Tidbits: The Wizard of Oz

Readying to see the 80th Anniversary screening of The Wizard of Oz (1939) this month, I sought out some IMDB film trivia. Here are some tidbits I found intriguing, related to wardrobe and costume makeup.

Frank Morgan as the Marvelous Professor Marvel
  1. When the wardrobe department was looking for a coat for Frank Morgan (Prof. Marvel/The Wizard), it decided it wanted one that looked like it had once been elegant but had since “gone to seed.” They visited a second-hand store and purchased an entire rack of coats, from which Morgan, the head of the wardrobe department and director Victor Fleming chose one they felt gave off the perfect appearance of “shabby gentility.” One day, while he was on set in the coat, Morgan idly turned out one of the pockets and discovered a label indicating that the coat had been made for L. Frank Baum. Mary Mayer, a unit publicist for the film, contacted the tailor and Baum’s widow, who both verified that the coat had at one time been owned by the author of the original “Wizard of Oz” books. After the filming was completed, the coat was presented to Mrs. Baum. This is indeed kismet, and adds to the magic of this movie for me.
Ray Bolger as the Scarecrow

2. The Scarecrow face makeup that Ray Bolger wore consisted, in part, of a rubber prosthetic with a woven pattern to suggest burlap cloth. By the time the film was finished the prosthetic had left a pattern of lines on his face that took more than a year to vanish. Sadly Bolger’s contract with MGM ended after The Wizard of Oz, and he next appeared in a film in 1941. You have to wonder if the impact to his face had anything to do with the hiatus as Bolger had consistently appeared in 1-2 films per year in the prior and then subsequent years.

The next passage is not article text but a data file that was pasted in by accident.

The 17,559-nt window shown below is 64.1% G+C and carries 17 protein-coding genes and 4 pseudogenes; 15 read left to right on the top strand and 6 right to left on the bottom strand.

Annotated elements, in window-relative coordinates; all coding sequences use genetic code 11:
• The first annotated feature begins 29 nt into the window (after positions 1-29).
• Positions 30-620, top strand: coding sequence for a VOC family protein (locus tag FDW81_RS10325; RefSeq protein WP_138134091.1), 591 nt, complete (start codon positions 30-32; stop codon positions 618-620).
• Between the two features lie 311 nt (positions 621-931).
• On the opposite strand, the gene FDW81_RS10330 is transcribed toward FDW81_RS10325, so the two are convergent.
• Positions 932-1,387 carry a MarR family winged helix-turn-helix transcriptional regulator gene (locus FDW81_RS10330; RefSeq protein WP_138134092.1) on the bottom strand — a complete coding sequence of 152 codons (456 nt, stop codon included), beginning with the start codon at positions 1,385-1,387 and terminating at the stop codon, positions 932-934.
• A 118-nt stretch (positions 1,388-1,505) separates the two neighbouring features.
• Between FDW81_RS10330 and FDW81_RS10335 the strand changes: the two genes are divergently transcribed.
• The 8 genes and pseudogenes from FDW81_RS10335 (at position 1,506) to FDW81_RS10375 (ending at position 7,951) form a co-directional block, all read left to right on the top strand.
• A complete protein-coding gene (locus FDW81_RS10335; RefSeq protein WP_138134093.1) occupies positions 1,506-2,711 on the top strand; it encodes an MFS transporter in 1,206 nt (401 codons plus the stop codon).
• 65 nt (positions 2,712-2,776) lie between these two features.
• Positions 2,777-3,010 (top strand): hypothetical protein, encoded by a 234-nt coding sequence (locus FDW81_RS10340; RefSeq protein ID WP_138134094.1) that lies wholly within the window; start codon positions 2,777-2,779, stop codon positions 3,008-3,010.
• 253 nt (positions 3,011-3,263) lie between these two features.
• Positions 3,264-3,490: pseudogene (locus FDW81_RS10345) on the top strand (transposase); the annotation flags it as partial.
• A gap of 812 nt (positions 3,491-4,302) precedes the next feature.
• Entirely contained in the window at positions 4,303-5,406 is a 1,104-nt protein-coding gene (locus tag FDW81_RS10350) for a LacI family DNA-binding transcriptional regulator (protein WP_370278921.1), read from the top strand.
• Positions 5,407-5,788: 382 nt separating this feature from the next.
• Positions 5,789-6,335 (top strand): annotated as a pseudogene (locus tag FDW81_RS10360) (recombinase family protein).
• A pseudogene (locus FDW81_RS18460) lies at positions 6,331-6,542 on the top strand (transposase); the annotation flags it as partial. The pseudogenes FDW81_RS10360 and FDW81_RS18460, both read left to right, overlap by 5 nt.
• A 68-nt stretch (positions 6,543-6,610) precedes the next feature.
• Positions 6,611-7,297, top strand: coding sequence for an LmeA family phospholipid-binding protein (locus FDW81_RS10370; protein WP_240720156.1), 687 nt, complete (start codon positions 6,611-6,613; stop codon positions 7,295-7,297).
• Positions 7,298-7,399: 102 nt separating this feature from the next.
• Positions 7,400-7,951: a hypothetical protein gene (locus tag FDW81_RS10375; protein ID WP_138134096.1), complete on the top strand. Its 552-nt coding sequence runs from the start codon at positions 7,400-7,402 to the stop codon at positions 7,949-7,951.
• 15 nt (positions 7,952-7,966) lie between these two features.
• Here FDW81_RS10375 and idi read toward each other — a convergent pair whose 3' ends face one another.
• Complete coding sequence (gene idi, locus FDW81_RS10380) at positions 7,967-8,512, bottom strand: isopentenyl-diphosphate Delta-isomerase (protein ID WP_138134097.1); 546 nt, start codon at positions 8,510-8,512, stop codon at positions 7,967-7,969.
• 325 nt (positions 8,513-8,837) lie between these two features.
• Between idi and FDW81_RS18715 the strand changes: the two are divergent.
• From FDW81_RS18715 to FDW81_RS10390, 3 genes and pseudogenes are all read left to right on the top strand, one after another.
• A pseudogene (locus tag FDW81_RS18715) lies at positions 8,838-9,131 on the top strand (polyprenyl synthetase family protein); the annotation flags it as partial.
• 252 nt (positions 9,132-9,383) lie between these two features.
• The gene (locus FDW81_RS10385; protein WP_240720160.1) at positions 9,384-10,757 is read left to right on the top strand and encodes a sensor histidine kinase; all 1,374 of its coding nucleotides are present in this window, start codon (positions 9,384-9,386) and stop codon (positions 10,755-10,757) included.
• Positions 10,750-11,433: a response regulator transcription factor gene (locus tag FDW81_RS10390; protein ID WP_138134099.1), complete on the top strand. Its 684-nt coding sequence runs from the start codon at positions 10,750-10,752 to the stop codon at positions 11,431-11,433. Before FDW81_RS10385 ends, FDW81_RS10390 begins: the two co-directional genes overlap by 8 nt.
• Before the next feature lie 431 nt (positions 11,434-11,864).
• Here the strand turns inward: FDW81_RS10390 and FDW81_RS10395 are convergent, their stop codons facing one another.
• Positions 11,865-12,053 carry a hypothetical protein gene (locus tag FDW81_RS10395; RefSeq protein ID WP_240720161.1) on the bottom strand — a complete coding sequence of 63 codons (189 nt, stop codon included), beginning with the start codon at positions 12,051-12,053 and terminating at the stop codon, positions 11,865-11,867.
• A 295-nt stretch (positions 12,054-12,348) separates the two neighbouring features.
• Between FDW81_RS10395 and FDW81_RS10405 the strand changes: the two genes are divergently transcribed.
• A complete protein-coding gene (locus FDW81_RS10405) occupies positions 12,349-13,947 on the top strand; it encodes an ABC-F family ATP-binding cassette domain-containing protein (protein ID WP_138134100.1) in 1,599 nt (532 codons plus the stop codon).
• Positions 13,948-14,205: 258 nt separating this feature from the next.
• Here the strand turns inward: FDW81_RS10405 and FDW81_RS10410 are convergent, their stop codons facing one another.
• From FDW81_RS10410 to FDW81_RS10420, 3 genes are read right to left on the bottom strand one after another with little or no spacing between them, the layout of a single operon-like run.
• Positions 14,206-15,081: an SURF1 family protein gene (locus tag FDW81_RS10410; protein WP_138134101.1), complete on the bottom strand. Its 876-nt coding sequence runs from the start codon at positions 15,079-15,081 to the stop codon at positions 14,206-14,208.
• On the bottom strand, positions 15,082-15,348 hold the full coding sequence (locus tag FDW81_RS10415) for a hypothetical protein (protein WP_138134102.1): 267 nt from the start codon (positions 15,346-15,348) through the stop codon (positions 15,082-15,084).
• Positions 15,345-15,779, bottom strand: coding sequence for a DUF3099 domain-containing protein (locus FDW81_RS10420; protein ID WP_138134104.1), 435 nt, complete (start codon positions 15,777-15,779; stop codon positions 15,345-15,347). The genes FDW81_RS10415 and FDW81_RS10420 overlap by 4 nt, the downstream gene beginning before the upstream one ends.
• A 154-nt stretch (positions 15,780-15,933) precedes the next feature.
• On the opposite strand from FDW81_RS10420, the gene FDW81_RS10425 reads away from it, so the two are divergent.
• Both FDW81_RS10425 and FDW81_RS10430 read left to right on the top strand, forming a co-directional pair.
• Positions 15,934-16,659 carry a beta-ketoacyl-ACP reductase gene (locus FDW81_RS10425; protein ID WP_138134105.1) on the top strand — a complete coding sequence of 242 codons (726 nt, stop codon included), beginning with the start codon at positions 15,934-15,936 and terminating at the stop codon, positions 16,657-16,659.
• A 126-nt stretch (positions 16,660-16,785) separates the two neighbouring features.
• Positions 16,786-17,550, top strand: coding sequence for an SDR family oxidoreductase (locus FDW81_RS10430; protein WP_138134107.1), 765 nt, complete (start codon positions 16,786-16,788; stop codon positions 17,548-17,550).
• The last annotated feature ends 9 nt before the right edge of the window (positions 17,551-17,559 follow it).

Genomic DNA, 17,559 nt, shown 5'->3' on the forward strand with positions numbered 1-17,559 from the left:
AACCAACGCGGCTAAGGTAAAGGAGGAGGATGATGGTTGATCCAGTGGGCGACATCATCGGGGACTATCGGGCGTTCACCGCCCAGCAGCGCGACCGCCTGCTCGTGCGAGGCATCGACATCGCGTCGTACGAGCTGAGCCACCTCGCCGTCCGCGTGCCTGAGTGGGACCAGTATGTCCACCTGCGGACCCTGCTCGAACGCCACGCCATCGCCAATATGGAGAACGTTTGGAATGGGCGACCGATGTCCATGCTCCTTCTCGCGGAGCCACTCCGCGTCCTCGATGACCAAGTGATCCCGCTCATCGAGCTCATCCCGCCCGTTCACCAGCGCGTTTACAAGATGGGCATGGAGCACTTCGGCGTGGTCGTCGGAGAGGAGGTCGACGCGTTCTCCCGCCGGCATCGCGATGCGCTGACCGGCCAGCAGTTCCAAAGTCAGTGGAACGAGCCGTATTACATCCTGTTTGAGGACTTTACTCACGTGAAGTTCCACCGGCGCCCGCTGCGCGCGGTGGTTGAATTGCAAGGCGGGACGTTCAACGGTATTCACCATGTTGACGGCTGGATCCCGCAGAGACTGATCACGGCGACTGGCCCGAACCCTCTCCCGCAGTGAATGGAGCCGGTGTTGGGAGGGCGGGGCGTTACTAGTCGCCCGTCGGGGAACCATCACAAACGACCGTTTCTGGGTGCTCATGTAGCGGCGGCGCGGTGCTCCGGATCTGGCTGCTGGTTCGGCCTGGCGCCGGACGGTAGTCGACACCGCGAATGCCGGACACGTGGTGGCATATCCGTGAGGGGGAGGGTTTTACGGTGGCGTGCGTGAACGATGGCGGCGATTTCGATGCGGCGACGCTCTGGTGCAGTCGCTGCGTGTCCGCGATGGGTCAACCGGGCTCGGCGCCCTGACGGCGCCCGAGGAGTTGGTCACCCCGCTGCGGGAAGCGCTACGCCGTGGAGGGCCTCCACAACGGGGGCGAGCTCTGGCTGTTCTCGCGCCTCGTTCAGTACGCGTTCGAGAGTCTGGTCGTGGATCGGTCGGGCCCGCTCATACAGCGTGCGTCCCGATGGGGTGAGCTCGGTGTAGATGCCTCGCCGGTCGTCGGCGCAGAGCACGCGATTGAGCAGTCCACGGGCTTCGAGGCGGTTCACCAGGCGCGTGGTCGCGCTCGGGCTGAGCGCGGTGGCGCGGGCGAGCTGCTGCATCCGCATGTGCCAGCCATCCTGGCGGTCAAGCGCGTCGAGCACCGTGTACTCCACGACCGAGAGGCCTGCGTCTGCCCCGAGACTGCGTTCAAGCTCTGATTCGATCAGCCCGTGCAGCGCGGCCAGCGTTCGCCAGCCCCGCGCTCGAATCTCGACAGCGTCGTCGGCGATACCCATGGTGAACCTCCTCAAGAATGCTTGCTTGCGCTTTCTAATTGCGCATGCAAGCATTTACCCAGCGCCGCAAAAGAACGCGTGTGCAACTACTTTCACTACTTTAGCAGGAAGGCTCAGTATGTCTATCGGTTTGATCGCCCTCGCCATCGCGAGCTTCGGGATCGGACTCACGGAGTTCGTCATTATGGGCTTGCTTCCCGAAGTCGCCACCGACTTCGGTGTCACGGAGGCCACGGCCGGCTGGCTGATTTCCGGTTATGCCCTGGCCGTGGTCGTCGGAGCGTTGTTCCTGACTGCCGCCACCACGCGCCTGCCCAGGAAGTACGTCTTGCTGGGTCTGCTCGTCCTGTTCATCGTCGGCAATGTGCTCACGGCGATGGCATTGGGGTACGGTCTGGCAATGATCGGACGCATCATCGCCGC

A Tale of Two Dresses: Jeannette MacDonald as Mary Blake and Billie Burke as Glinda

3. The gown that Glinda the Good Witch wears was originally worn by Jeanette MacDonald in San Francisco (1936). It’s indeed an extraordinary gown. I admire the studio costumers re-purposing it.

4. The horses in Emerald City palace were colored with Jell-O crystals. The relevant scenes had to be shot quickly, before the horses started to lick it off. I can’t help it, I love this bit of trivia.

5. Bert Lahr’s costume weighed 90 pounds. It was made from a real lion skin and was very hot. The arc lights used to light the set often raised the temperature on the set to over 100 degrees Fahrenheit. Lahr used to sweat so profusely that the costume would be soaked by the end of the day. There were two people whose only job was to spend the night drying the costume for the next day. The costume was dry cleaned occasionally but usually, in the words of one of the crew members, “it reeked.” Today the authenticity of wearing a real lion skin would never fly with audiences. But as a movie of its time, I admire its use, and this costume in particular is a standout. I actually think that the discomfort Lahr felt in the costume adds to his performance of the Cowardly Lion, a character uncomfortable with being who he feels he needs to be.

The “King of the Forest” Bert Lahr as the Cowardly Lion

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3 thoughts on “Tidbits: The Wizard of Oz

  1. Thanks for posting these “tidbits” — looking forward to watching for them when we see the movie, especially the jello horses.

    1. You are most welcome, Linda. I enjoy posting “tidbits” for the TCM Big Screen Classics. I am really looking forward to seeing The Wizard of Oz on the big screen, and I plan to look for the “jello horses” myself.

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